Do you remember that song by Supertramp?
It’s raining again
Oh no, my love’s at an end.
Oh no, It’s raining again
And, you know, it’s hard to pretend.
Oh no, it’s raining again
Too bad I’m losing a friend.
Oh no, it’s raining again
Will my heart ever mend?
Well, it’s raining here, and it seems like it’s been raining for ever, although it’s only been for the month of July. June was dry, July – not so much. While the rest of Europe has been baking in unprecedented temperatures the UK has seen day after day of grey skies and drizzle.
Thinking about it, there seem to be many songs referring to the weather in terms of emotions. Songs about how it’s “Raining in my Heart” and it “Might as Well Rain until September.” On the other hand, we have cheerful songs about better weather: think of the Beatle’s “Here Comes the Sun.” One of my all-time favourites is “Mr Blue Sky” by ELO. Songs about sunshine are happy songs.
Does the weather affect your mood? When you look out at grey skies do you find you mood matches that grey? Does your mood shift positively when the sun comes out?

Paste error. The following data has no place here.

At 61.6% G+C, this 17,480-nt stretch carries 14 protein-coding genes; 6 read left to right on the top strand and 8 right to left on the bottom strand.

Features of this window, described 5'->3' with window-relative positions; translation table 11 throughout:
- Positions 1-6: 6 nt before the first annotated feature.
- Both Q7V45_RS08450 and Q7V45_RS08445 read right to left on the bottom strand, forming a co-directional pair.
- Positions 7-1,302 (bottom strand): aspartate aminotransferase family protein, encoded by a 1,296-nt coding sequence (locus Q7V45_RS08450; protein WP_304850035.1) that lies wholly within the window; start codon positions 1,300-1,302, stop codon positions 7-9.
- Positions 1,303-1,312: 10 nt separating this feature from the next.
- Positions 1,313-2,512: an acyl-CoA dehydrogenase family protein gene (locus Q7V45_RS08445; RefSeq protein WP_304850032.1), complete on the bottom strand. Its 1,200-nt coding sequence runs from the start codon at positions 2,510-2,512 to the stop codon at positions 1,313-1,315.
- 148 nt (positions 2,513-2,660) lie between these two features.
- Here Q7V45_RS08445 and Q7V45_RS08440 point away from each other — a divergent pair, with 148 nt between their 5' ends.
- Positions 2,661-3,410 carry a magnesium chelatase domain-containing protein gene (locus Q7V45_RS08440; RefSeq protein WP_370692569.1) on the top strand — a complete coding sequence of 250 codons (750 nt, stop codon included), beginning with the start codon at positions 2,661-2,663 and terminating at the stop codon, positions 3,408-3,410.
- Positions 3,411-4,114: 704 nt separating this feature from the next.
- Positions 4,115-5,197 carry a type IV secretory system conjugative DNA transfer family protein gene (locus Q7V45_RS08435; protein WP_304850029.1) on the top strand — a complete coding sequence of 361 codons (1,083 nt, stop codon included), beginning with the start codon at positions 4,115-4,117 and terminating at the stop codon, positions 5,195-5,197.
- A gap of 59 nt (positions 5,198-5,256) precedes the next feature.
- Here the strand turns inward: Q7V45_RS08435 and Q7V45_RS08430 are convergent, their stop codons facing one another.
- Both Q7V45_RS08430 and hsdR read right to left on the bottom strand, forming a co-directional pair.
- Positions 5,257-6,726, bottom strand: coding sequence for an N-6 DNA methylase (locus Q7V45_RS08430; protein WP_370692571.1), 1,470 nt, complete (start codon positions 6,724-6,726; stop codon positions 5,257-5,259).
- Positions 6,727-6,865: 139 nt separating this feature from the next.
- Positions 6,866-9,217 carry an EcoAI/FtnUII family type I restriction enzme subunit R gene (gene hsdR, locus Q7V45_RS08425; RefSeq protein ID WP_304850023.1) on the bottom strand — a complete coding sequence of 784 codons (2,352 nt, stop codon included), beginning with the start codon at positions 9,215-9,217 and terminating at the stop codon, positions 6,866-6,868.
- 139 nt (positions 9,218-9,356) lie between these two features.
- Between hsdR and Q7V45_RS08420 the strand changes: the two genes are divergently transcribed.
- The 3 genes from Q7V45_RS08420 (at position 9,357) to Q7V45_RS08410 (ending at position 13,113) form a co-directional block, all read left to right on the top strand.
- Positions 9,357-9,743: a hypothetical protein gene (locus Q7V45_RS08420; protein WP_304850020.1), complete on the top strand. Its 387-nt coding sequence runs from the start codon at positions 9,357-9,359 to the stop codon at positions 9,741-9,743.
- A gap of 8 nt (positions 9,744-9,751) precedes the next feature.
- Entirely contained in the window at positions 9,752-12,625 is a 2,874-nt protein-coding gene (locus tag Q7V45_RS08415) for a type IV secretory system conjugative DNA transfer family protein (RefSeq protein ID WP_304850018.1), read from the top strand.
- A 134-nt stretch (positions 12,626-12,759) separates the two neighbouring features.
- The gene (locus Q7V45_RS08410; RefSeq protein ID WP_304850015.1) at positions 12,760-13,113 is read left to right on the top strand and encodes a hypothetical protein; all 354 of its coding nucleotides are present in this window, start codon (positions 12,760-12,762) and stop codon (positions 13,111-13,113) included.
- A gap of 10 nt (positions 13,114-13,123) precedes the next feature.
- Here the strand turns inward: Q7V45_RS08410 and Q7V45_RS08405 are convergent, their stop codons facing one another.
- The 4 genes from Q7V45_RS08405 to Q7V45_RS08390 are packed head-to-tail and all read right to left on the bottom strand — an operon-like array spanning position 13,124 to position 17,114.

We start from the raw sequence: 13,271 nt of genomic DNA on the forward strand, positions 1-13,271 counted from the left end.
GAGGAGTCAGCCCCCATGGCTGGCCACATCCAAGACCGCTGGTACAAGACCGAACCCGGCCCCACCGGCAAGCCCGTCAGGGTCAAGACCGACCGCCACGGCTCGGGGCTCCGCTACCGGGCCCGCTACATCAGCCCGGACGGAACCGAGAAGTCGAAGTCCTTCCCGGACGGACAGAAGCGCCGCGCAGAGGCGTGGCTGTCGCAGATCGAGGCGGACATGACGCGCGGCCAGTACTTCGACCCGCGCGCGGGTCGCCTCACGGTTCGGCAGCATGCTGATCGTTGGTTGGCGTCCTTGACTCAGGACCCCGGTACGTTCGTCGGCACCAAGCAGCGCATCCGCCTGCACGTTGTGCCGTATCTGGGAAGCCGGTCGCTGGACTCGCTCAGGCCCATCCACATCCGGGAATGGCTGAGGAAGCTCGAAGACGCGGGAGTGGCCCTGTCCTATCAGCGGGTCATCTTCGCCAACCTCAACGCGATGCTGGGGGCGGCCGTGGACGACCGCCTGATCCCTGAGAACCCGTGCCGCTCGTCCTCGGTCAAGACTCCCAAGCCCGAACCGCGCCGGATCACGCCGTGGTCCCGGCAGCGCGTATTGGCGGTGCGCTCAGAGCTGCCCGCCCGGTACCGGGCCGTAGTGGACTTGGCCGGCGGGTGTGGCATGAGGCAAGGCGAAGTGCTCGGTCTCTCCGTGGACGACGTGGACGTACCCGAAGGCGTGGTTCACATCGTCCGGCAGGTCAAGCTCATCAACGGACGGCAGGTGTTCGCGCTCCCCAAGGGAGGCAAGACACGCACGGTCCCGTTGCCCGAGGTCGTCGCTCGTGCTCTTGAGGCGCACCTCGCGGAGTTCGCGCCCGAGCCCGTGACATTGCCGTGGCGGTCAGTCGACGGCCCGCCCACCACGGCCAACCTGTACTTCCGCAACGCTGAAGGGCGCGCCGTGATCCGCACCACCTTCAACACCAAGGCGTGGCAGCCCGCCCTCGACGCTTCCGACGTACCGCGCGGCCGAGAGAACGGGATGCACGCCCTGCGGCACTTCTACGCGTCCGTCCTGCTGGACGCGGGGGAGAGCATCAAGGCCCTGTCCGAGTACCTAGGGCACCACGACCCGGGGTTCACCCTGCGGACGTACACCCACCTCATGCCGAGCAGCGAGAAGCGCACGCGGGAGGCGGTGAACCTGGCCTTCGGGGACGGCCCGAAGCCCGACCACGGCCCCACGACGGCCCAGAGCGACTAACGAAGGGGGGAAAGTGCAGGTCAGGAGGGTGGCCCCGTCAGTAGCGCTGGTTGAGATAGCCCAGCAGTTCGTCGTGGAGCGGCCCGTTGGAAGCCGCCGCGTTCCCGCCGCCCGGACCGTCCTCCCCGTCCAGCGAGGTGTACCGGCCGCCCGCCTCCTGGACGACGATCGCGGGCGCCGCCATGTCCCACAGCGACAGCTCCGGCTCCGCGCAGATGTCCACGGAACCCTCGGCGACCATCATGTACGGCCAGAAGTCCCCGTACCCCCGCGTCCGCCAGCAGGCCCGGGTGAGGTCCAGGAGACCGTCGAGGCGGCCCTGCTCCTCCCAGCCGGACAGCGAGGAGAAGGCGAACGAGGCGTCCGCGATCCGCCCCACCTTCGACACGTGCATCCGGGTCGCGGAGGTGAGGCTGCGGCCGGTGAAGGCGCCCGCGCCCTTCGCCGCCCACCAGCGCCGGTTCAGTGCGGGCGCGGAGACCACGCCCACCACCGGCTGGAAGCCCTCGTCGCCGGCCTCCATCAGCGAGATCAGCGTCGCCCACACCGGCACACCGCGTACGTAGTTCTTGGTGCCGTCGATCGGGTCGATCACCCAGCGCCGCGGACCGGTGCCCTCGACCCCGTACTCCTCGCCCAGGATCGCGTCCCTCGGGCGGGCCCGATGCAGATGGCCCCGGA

If you are one of those people, are you also subject to Seasonal Affective Disorder, finding winter, with its shorter days and lack of light, more difficult?
Some people find they are affected by light and weather and for some of us it is irrelevant. Last year, the depressive part of my bipolar cycle coincided with the heatwave – and I was huddled on the sofa, under a blanket, shivering. My brain told me it was hot and sunny, but my mind overrode that information, so I was cold and clammy. Mentally speaking, I’m well right now and I’ve just been out for a walk in that blustery rain, celebrating the fact that I’m – at least temporarily – physically well enough to be able to walk after being chained to the sofa for so long. The endorphins released through battling the elements give a wonderful feeling – especially when the afterglow is accompanied by a nice hot cup of tea.
Whether the weather affects our mood is a question worth pondering. After long consideration, one of my friends took the rather drastic approach of moving out to Tenerife, where the weather is consistently sunny. It has done her the world of good but is perhaps not practicable for the rest of us.
If you discover the weather does have a noticeable effect on your mood, then paying attention to the weather forecasts and planning your activities accordingly might be the way to go. After all, it may be July, but there’s no rule to say you can’t go into hibernation until the sun comes out again!